Ontario Work Legislation: What Has Changed?

Work legislation has come to the forefront of peoples' minds in recent times as a result of many factors. From the onset of the pandemic, which has led people to demand for better and safer working conditions, to an ongoing battle for increased minimum wage, changed legislation is very significant during these times. Ready to learn more about how this will affect your job now and in the future? Keep reading for information on what has changed in the work world.

Minimum Wage Increase


Prior to January 1st, Ontario’s minimum wage sat at approximately $14.35 by the hour (Tsekouras). Considering the tremendous amount of work and dedication put in by those on the frontlines, it was time for a change. Starting in 2022, the new minimum wage rate is exactly $15 by the hour (Tsekouras). This has been a gamechanger for a lot of people as the previous wage made it difficult to keep up with bills and other expenses (Tsekouras). In talks with the Ford Government it is evident that the pandemic played a role in the recent minimum wage increase, much deserved for those who have worked extremely hard to sustain key societal functions throughout such a difficult and trying time (Tsekouras).


The Working For Workers Act


In November 2021, the government began to pivot its plans toward more policies that would help employees separate their work and personal lives with more clarity and freedom for Ontario workers (Davidson). The pandemic has forced a lot of peoples’ work and personal lives to become extremely intertwined, consequently causing burnout for many of employees. As a result of the pandemic, more and more pressure is being put on hospitals as hospital employees have had to take time off.


Formally, this act will ensure that employers write up a formal set of rules detailing how employees are able to sign-off from their work and the obligations they will have outside of working hours (Davidson). This new act will apply to businesses with 25 employees or more, to ensure that employees are being treated fairly in terms of how long they are working and how flexible they are to completely disconnect from their work lives each day (Davidson).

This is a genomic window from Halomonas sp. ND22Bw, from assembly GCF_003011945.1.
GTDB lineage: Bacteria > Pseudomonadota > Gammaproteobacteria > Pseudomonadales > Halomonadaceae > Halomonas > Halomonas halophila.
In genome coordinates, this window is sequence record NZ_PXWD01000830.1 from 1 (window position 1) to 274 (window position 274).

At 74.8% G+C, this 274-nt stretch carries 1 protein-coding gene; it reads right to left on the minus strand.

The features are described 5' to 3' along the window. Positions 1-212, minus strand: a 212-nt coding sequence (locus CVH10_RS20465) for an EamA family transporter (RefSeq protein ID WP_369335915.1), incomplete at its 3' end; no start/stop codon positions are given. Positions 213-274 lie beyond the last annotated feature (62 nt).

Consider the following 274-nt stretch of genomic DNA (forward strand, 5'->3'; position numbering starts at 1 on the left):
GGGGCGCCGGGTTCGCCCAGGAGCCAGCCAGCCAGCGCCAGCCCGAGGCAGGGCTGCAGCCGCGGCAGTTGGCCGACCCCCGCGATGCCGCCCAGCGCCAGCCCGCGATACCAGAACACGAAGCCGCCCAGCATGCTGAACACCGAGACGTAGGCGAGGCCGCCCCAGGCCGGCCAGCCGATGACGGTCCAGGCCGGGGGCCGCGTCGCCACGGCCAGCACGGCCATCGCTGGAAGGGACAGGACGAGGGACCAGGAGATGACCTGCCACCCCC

Another part of this new act is the termination of the non-compete clause, which will mean that people will not be barred from applying to different higher-level positions (Davidson). This comes as a fairly big announcement as Ontario is the first of any other province or territory to do so (Davidson). In our next blog, we will further discuss the details of an up-and-coming “right to disconnect policy”, how it is being implemented provincially, nationally, and internationally by a variety of companies. This policy became more popular for usage over the course of the pandemic, and many companies have used it since and other countries are looking to work it into their schedules.


Other Ontario Policies


As a result of the pandemic, the Ontario government had to enact the Ontario COVID-19 Worker Income Protection Benefit. It officially started in Ontario on April 29th 2021, but the government has now decided to extend it to July 31, 2022. The program was initially supposed to last for about 5 months and has been extended several times due to pandemic circumstances.


To comply with the circumstances of the pandemic, the Ontario government has had to adjust certain policies. One of those was the Employment Standards Act. According to the government of Ontario, these modified rules could go on as long as July 30, 2022, if not later.


Takeaway


It is always important to be wary of new laws and regulations pertaining to the work world as you never know how it could impact you and your business, positively or negatively. Some of these changes can be implemented quickly, while others take more time. Others are a direct result of certain circumstances outside of the control of the government (such as the pandemic), while others have been brought on out of a prominent need for changed policies. While the changes listed above are only a few of the ones that have been implemented in recent times, be sure to become aware of all the ones that pertain to your industry. It is important to keep up with how these changes will affect day to day life, now and in the future. Especially with times still being slightly uncertain, rules can change in the blink of an eye, some rules have been extended, others have been shortened, so be sure to frequently check the government of Ontario website for more details.



Citations:

  1. Davidson, S. (2021, December 28). These are the big changes and new laws coming to Ontario in 2022. Retrieved March 07, 2022, from https://toronto.ctvnews.ca/these-are-the-big-changes-and-new-laws-coming-to-ontario-in-2022-1.5721490

  2. Government of Ontario. (2021). Employment Standards. Retrieved March 07, 2022 https://www.labour.gov.on.ca/english/es/

  3. Tsekouras, P. (2021, November 2). Ontario minimum wage will increase to $15 per hour in January. Retrieved March 07, 2022, from ​​https://toronto.ctvnews.ca/ontario-minimum-wage-will-increase-to-15-per-hour-in-january-1.5647824

  4. Skrzypinski, C. (2021, December 21). Ontario Government Grants Workers Right to Disconnect. Retrieved March 07, 2022, fromhttps://www.shrm.org/resourcesandtools/hr-topics/global-hr/pages/ontario-grants-right-to-disconnect.aspx







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